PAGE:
Anxious on Instagram: The Socially Divisive, Sepia-Tinted Display of Cultural Assets
Launched in October 2010, Instagram now attracts something in the region of 300 million monthly users; to put that in perspective, it puts the app ahead of the older and more culturally totemic Twitter. Given this popularity, you might well ask what Instagram DOES for its users. If we believe the marketing team, the app is “a fast, beautiful and fun way to share your life with friends and family”, but things are rarely so straightforward when it comes to the internet of things.
‘Friends’, ‘life’ and ‘sharing’ are nebulous concepts in the social media age: ‘friends’ are sometimes people we’ve never met; ‘life’ can be a complex, coded and exhibitionist projection; and ‘to share’ our lives with our friends can sometimes mean flaunting unrepresentative facsimiles of the real thing. This is not a simple activity, nor is it always benign.
Back in the analogue age of 1972, critic and novelist John Berger analysed the function and effect of artistic production and assessment in his four-part TV series Ways of Seeing. Curators and critics, he said, tended to praise or criticise a painter on the basis of his technical ability to compose a work – his arrangement of subjects, his brush strokes, his use of tone – but neglected to pay attention to the historical context within which the work was produced and displayed no interest in unpacking a painting’s social function. If we paid more attention to context and function, Berger contended, we would realise that much 17th and 18th century European oil painting had one crude, socially divisive purpose: to parade the subject-patron’s wealth and power by displaying their expensive cultural assets. (In an unimaginative and self-referential twist, these cultural assets were often oil paintings.)
Social media, we’re constantly told, is a democratising force. Rather than the numerous and largely insuperable technical and financial barriers that stood between a normal person of the 1700s and their immortalisation in oil on canvas, the obstacles standing between most of us and a permanent online legacy are trifling. For me and every other Instagrammer, the smartphone is a cheap, unlimited exposure camera and Instagram is a free, lightning-quick printing press. Modern means of digital reproduction give an unprecedented number of people infinite opportunity to capture and share their cultural experiences. And if everybody can do it, surely we no longer have a problem with exclusivity. Right?
The typical Instagrammer tends to capitalise on three kinds of cultural product: gentrified places, trendy literature and Pitchfork-certified music.Sadly, it isn’t that straightforward. The modern war of social and cultural distinction is far more fluid than the one played by our aristocratic forbears, and many millions more of us are fighting it - but it’s still the same war and Instagram is one of its battlefields, allowing users to obsessively document and broadcast cultural trends around the clock in ways which explicitly or implicitly distinguishes between good and bad taste. The former is appropriated and celebrated, the latter disparaged and marginalised.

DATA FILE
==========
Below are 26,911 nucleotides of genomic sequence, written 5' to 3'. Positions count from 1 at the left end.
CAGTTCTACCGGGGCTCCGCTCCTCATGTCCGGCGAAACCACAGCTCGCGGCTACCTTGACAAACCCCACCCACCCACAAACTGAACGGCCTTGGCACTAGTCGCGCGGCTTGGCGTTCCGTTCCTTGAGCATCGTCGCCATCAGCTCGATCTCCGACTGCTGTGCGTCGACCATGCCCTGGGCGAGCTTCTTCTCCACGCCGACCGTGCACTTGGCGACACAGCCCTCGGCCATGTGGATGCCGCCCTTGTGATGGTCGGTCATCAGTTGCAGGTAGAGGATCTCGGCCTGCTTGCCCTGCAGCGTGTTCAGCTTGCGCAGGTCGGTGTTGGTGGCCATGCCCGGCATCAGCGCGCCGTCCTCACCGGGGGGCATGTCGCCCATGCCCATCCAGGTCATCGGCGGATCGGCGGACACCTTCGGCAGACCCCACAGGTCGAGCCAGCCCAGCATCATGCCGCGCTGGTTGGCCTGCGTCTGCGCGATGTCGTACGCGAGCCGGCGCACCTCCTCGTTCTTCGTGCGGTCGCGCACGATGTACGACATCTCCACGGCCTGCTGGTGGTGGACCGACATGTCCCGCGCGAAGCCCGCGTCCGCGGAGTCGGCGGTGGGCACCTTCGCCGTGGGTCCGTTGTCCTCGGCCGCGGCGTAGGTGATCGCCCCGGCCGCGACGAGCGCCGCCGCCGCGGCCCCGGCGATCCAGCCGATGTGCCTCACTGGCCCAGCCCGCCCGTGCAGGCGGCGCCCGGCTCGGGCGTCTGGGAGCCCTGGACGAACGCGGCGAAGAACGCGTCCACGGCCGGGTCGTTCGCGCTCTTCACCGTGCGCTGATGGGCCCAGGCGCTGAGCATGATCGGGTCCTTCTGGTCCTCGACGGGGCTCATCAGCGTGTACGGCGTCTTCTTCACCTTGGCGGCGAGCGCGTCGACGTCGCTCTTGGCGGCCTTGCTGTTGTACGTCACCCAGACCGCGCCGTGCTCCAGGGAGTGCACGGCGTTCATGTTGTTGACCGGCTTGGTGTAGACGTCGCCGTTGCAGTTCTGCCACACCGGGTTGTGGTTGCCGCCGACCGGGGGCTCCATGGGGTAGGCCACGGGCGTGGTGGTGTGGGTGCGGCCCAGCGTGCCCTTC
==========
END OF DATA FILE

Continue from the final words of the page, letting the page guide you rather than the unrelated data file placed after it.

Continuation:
The typical Instagrammer tends to capitalise on three kinds of cultural product, selecting one of the app’s arsenal of filters to lend each a tantalising mystique: gentrified places, trendy literature and Pitchfork-certified music. Without the opaque academic vocabulary of critics and curators of yore, the Instagrammer uses vaguely contextualised hashtags to convey his seemingly effortless cultural awareness, and status-conscious spectators react in one of three ways: they are excited, terrified or irritated. They are excited because their cultural sophistication is indirectly affirmed by their shared good taste, terrified if a post demonstrates their philistinism, and irritated if a post relates to something of which they were aware but failed to post about first. However, the irritated spectator has an optional consolation prize: he can double-tap his missed opportunity – signing their digital pen-name beneath the image, simultaneously recording both his visit and his cultural awareness – in exchange for a small slice of cultural capital.
In Ways of Seeing, Berger argued forcefully that culture displayed in exclusive ways is difficult to enjoy; debate and education are healthier and more effective when conducted and delivered generously and clearly. Instagram, with boundless community interaction, has the potential to – and often does – serve as an inclusive framework through which experiences are communicated altruistically. However, this new digital realm frequently becomes an arena in which traditional patterns of social stratification play out.
Assessing the app with Berger in mind, it becomes clear that the corrosive social function of old, analogue exhibitionism continues – and thrives – in this new form. A social media app open to all, with all its potential for democratisation and community-creation, turns its users against one another in a war of pronouncements about things unknown which ought to be known, things not experienced which ought to have been experienced. Some Instagram users pat themselves on the back, reassured that they are either leading or rubbing shoulders with a sophisticated elite; others, low in cultural capital, privately lick their wounds as they reflect on their comparative philistinism. But both groups are engaged in the fraught processes of constant self-affirmation, a constant fight in which the main victors are those who manufacture its munitions: apps like Instagram and the devices that run them.
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